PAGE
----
Stopped for lunch just after Somerton Deep Lock, with its pretty cottage, just as the rain came down.

The rain sisn't last long, and the afternoon was actually quite sunny. Between Bridge 190 at Aynho and the Weir Lock we continually saw a kingfisher darting in front of the boat. He flashed past in a blaze of blue at least a dozen times. Our mooring for the night was just past Bridge 172, almost exactly the same spot as a few days ago.

14 miles, 8 locks. (162, 109)

Day 15 - Friday 21 September

Various boaters who'd passed us the day before had told us about a very heavy lift bridge just before Banbury. It's usually chained open, but the farmer was working in the fields on the other side of the canal so it was down. We'd heard stories of two people hanging on the chain, and still being unable to lift the brigde, so we were prepared for the operation to take some time and effort. In the event, though, Adrian managed it on his own. Either he's exceptionally strong, or the bridge had losened up a bit.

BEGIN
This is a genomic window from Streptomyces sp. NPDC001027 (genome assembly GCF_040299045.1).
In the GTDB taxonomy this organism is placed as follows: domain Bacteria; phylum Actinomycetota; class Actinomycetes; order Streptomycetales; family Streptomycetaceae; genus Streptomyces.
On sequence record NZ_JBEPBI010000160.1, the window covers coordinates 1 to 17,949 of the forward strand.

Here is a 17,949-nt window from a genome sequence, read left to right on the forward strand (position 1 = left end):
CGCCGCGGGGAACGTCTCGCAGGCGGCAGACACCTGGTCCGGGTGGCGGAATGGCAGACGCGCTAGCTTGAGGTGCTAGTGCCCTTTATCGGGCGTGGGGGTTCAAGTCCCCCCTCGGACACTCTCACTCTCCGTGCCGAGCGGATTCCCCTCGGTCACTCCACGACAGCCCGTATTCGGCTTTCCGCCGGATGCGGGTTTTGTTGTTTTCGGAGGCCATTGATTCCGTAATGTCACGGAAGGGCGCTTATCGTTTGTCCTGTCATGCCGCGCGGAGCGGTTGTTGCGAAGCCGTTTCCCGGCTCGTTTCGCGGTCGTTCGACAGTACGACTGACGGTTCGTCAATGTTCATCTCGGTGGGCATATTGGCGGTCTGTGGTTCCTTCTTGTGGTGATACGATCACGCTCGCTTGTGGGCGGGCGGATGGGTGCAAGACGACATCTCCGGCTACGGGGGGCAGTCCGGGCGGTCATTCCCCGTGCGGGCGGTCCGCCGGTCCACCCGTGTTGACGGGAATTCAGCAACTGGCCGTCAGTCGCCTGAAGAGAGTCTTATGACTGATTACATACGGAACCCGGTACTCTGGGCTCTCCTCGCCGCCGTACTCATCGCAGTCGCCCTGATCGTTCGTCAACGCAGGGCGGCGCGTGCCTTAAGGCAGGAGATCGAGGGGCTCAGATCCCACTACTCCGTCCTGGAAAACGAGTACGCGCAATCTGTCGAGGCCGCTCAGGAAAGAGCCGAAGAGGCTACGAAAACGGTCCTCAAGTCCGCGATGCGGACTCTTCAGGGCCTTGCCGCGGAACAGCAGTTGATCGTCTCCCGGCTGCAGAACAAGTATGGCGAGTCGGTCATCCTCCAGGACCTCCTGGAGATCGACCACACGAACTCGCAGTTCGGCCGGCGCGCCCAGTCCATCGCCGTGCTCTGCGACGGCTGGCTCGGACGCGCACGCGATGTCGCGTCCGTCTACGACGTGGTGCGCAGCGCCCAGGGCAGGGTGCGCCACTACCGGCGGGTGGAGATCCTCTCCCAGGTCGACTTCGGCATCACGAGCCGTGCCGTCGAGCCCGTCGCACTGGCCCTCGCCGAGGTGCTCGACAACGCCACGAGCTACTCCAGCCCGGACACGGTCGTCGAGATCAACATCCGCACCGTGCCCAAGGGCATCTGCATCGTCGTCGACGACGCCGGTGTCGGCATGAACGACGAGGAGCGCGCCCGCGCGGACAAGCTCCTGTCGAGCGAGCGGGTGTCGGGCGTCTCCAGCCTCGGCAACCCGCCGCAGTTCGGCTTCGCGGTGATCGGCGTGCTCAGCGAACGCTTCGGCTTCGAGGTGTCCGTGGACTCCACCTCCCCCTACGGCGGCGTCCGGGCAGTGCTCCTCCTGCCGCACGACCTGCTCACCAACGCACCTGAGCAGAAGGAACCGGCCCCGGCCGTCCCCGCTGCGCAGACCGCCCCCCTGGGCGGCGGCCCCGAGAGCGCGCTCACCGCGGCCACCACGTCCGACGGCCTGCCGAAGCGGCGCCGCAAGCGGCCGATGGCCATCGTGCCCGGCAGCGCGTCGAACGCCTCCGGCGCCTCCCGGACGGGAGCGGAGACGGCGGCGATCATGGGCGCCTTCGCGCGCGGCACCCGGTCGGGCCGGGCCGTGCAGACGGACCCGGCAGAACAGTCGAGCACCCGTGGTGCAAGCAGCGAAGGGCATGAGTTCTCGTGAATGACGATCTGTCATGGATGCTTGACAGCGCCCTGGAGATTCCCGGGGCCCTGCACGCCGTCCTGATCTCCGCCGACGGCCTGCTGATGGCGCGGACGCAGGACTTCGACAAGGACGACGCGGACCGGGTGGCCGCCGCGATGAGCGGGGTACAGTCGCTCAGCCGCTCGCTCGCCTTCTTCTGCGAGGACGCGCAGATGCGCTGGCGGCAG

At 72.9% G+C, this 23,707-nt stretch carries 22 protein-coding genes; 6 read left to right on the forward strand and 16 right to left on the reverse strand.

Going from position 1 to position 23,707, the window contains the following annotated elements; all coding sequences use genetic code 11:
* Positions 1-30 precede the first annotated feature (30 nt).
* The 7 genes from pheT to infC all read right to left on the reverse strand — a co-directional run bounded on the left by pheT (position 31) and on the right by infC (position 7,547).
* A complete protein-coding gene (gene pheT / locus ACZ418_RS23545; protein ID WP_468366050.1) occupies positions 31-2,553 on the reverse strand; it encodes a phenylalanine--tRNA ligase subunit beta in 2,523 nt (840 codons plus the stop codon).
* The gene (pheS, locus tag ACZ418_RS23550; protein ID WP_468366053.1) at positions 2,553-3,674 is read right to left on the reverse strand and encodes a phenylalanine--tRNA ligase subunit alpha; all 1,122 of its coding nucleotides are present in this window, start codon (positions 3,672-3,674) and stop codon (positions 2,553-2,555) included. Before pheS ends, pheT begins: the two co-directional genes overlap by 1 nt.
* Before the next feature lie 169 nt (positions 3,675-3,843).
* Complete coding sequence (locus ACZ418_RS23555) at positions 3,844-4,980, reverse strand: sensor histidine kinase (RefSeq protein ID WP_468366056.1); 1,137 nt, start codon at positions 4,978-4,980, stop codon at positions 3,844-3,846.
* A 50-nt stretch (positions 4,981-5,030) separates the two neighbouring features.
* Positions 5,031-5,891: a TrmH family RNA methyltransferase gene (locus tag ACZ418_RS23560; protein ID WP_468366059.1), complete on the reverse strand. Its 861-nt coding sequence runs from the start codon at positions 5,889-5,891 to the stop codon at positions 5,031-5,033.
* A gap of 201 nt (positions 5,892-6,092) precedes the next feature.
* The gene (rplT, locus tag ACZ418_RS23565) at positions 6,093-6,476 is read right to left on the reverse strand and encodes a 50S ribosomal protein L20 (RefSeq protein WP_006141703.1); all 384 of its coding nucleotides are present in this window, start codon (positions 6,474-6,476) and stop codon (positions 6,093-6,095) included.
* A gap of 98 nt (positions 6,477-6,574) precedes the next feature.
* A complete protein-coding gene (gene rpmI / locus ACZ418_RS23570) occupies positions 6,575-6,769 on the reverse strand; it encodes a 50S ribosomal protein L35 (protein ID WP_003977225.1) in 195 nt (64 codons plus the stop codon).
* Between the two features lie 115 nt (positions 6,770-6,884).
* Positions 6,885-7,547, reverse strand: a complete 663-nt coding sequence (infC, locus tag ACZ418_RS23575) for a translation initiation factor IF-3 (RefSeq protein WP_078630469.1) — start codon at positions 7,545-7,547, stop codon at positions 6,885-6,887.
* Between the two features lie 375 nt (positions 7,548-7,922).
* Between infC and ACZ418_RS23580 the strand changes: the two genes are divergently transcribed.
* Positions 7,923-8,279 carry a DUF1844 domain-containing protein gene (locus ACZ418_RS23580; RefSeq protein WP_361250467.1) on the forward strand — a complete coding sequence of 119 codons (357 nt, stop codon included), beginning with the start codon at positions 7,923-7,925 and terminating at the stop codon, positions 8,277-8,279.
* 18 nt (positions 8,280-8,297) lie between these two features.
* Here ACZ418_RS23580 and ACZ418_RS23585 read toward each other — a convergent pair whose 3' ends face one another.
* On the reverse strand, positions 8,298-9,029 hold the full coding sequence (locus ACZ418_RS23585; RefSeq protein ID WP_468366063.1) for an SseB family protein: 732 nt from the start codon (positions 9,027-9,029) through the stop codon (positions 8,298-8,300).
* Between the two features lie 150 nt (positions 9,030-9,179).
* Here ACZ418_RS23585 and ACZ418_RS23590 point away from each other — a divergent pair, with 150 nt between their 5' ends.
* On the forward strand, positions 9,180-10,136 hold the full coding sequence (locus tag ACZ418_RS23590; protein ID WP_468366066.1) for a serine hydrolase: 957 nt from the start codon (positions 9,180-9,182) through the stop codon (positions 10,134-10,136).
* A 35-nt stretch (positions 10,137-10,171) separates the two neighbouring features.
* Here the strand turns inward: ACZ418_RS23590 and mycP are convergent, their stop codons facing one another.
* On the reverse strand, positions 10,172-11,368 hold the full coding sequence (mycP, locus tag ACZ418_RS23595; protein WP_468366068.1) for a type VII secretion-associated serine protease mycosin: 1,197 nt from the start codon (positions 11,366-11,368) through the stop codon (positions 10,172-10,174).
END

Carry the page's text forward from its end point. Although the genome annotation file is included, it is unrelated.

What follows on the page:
We stopped for water at the point below the lock in Banbury. While the tank was filling, I recognised the boat coming down the lock as Ten Bob Note. I went to say hello the Ernie, as I've been following his journey on his webiste. We had a good chat as we swapped places: we went into the lock, and he moored up at the water point. We tied up in the town centre, and spent a while shopping.

We made good progress in the afternoon. The five Claydon Locks took 50 minutes, and by 6pm we were mooring up at Fenny Compton. In the marina, I spotted Ragdoll, the home of Rosie and Jim, and Waterway Routes, the electric powered boat reviewed in the October edition of Canal Boat.